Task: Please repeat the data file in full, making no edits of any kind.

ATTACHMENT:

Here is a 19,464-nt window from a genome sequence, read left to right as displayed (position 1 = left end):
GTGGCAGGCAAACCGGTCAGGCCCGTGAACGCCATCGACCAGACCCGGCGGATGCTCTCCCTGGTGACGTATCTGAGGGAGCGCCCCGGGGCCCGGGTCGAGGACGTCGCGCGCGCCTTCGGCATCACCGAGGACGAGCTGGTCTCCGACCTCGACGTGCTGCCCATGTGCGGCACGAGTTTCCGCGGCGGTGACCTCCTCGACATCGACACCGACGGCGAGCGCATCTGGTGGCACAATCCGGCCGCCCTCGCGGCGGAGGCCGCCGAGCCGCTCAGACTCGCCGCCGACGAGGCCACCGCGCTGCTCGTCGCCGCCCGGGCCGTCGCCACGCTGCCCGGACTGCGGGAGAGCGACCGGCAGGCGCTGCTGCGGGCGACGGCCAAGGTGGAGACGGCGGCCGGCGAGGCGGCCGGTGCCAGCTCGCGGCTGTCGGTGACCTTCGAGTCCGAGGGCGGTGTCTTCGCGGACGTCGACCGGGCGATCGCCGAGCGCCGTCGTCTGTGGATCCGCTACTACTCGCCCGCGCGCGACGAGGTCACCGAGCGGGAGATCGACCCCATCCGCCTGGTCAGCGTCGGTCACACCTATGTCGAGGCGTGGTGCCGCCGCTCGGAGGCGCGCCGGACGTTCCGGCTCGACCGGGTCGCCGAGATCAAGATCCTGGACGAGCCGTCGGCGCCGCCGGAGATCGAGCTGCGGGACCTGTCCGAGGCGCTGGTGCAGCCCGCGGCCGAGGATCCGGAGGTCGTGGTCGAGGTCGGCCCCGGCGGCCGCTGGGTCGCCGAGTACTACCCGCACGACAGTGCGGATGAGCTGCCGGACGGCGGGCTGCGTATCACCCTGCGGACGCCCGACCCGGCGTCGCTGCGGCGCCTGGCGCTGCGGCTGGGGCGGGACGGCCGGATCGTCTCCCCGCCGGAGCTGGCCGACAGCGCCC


Here is a 19,464-nt window from a genome sequence, read left to right as displayed (position 1 = left end):
GTGGCAGGCAAACCGGTCAGGCCCGTGAACGCCATCGACCAGACCCGGCGGATGCTCTCCCTGGTGACGTATCTGAGGGAGCGCCCCGGGGCCCGGGTCGAGGACGTCGCGCGCGCCTTCGGCATCACCGAGGACGAGCTGGTCTCCGACCTCGACGTGCTGCCCATGTGCGGCACGAGTTTCCGCGGCGGTGACCTCCTCGACATCGACACCGACGGCGAGCGCATCTGGTGGCACAATCCGGCCGCCCTCGCGGCGGAGGCCGCCGAGCCGCTCAGACTCGCCGCCGACGAGGCCACCGCGCTGCTCGTCGCCGCCCGGGCCGTCGCCACGCTGCCCGGACTGCGGGAGAGCGACCGGCAGGCGCTGCTGCGGGCGACGGCCAAGGTGGAGACGGCGGCCGGCGAGGCGGCCGGTGCCAGCTCGCGGCTGTCGGTGACCTTCGAGTCCGAGGGCGGTGTCTTCGCGGACGTCGACCGGGCGATCGCCGAGCGCCGTCGTCTGTGGATCCGCTACTACTCGCCCGCGCGCGACGAGGTCACCGAGCGGGAGATCGACCCCATCCGCCTGGTCAGCGTCGGTCACACCTATGTCGAGGCGTGGTGCCGCCGCTCGGAGGCGCGCCGGACGTTCCGGCTCGACCGGGTCGCCGAGATCAAGATCCTGGACGAGCCGTCGGCGCCGCCGGAGATCGAGCTGCGGGACCTGTCCGAGGCGCTGGTGCAGCCCGCGGCCGAGGATCCGGAGGTCGTGGTCGAGGTCGGCCCCGGCGGCCGCTGGGTCGCCGAGTACTACCCGCACGACAGTGCGGATGAGCTGCCGGACGGCGGGCTGCGTATCACCCTGCGGACGCCCGACCCGGCGTCGCTGCGGCGCCTGGCGCTGCGGCTGGGGCGGGACGGCCGGATCGTCTCCCCGCCGGAGCTGGCCGACAGCGCCC